I recently used AWS DataSync as part of a lab I was building. These are my notes for using DataSync to replicate an Amazon Elastic File System (EFS) share from one region to another.
AWS DataSync is a managed service that enables replication of data between AWS services and from on-prem to AWS. It automates the scheduling of transfer activities, validates copied data, and uses a purpose-built network protocol and multi-threaded architecture to achieve very high efficiency on the wire.
The use case I needed to tackle was replicating an Amazon EFS share in one region to an EFS share in a different region (a one-way replication). (DataSync can also connect to Amazon S3 and Amazon FSx for Windows File Server)
Consider for a moment that you have an application running on a server that needs to push some data out to multiple consumers and that every consumer needs the same copy of the data at the same time. The canonical example is live video. Live audio and stock market data are also common examples. At the re:Invent conference in 2019, AWS announced support for multicast routing in AWS Virtual Private Cloud (VPC). This blog post will provide a walkthrough of configuring and verifying multicast routing in a VPC.
There can be times when you're working on the AWS Cloud where you need to grant limited access to your account to a third-party. For example:
- A contractor or a specialist needs to perform some work on your behalf
- You're having AWS Professional Services or a partner from the Amazon Partner Network do some work in your account
- You're conducting a pilot with AWS and you want your friendly neighborhood Solutions Architect to review something
In each of these cases you likely want to grant the permissions the third-party needs but no more. In other words, no granting of
AdministratorAccess policies because it's easy and just works. Instead, adherence to the principle of least privilege.
This post will describe two methods—IAM users and IAM roles—for proving limited access to third-parties.
Here's a simple scenario: you have some Virtual Machines (VMs) in your on-premises environment, likely in VMware vSphere or Microsoft Hyper-V. You want to either fully migrate some or all of those VMs to the AWS Cloud or you want to copy a gold image to the AWS Cloud so you can launch compute instances from that image. Simple enough.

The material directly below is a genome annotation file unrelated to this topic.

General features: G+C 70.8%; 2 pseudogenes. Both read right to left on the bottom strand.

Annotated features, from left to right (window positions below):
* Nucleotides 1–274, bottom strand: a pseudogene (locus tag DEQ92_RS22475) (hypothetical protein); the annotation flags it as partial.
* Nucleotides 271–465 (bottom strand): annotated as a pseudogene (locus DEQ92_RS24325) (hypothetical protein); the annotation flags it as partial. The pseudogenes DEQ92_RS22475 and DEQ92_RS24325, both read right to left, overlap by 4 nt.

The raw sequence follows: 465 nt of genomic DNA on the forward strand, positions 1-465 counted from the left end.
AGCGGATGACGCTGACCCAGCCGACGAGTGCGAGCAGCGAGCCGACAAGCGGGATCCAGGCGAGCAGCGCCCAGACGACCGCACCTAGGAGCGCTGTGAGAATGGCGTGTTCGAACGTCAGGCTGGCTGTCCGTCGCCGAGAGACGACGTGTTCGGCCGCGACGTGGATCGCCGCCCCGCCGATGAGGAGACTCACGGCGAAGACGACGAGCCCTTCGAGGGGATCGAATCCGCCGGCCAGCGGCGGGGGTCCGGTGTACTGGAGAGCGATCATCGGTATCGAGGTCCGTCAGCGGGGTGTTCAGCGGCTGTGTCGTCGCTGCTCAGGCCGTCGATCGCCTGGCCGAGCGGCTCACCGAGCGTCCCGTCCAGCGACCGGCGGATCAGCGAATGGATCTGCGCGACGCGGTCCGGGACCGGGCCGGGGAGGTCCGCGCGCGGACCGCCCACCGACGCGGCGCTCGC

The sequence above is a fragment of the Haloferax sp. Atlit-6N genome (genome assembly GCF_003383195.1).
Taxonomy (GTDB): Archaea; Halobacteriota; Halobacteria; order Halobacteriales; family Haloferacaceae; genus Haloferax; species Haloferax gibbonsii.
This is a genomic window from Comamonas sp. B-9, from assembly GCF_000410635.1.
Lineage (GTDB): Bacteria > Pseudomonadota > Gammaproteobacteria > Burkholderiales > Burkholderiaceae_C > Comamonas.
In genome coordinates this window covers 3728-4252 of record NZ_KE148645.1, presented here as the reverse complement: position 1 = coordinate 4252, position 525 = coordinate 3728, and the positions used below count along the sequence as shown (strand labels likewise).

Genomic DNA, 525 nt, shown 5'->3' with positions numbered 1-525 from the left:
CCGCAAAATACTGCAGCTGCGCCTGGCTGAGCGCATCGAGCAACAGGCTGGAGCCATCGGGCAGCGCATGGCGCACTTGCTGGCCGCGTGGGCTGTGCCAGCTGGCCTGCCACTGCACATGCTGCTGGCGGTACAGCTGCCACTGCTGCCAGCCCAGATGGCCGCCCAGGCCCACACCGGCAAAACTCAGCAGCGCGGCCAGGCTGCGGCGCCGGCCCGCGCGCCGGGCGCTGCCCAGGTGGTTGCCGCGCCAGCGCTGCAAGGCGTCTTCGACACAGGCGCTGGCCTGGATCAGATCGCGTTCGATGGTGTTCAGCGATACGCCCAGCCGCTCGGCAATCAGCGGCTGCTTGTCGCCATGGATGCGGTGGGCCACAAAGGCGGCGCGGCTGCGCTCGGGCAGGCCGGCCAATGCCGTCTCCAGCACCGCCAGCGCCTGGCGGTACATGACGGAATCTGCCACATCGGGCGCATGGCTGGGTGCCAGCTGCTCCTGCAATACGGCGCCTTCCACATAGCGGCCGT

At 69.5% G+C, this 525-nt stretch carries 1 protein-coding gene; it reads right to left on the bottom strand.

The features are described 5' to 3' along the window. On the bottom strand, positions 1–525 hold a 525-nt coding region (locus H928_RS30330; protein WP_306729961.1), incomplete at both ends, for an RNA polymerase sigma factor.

Now, how do you do it?
Can you just export an OVA of the VM, copy it up, and then boot it? Can you somehow import the VMDK files that hold the VM's virtual drive contents? Regardless the eventual method, how do you do it at scale for dozens or hundreds of VMs? And lastly, how do you orchestrate the process so that VMs belonging to an application stack are brought over together, as a unit?
Often in my career I have to make an estimate about the so-called "level of effort" (LoE) to do a thing.
- What's the LoE for me to do a demo for this customer?
- What's the LoE for me to help respond to this RFP?
- What's the LoE for me to participate in this conference?
The critical metric by which I usually have to measure the LoE is time. People, equipment, venue, materials, and location are rarely ever a limiting factor. Time is always the limiting factor because no matter the circumstance, you can't just go and get more of it. The other factors are often elastic and can be obtained.
And oh how I suck at estimating time.
As soon as the question comes up, "What's the LoE for...", I immediately start to think, ok, if I am doing the work, I can do this piece and that piece, I can read up on this thing and get it done with slightly more time invested, and then yada, yada, yada... it's done!
What I don't account for is the human element. The unexpected. The fact that we're all different and team members will go about their work in their own way. In other words, the soft, non-technical aspects of doing the thing.
Along these lines, here are 9 things that I would be wise to consider when making time estimates in the future.
Following on the heels of my previous post, Five Functional Facts about AWS Identity and Access Management, I wanted to dive into a separate, yet related way of enforcing access policies in AWS: Service Control Policies (SCPs).
SCPs and IAM policies look very similar—both being JSON documents with the same sort of syntax—and it would be easy to mistake one for the other. However, they are used in different contexts and for different purposes. In this post, I'll explain the context where SCPs are used and why they are used (and even why you'd use SCPs and IAM policies together).
Read on, dear reader!
There are roughly a GAJILLION articles, blogs, and documents out there that explain how to setup Amazon CloudFront to work with WordPress.
Most of them are wrong in one or more ways.
This post is part of an open-ended series I'm writing where I take a specific protocol, app, or whatever-I-feel-like and focus on five functional aspects of that thing in order to expose some of how that thing really works.
The topic in this post is the AWS Identity and Access Management (IAM) service. The IAM service holds a unique position within AWS: it doesn't get the attention that the machine learning or AI services get, and doesn't come to mind when buzzwords like "serverless" or "containers" are brought up, yet it's used by-or should be used by-every single AWS customer (and if you're not using it, you're not following best practice, tsk, tsk) so it's worthwhile to take the time to really get to know this service.
I've been asking myself an uncomfortable question lately: "Can IT certifications become a liability? Have I reached a point where my IT certifications have become a liability to me?"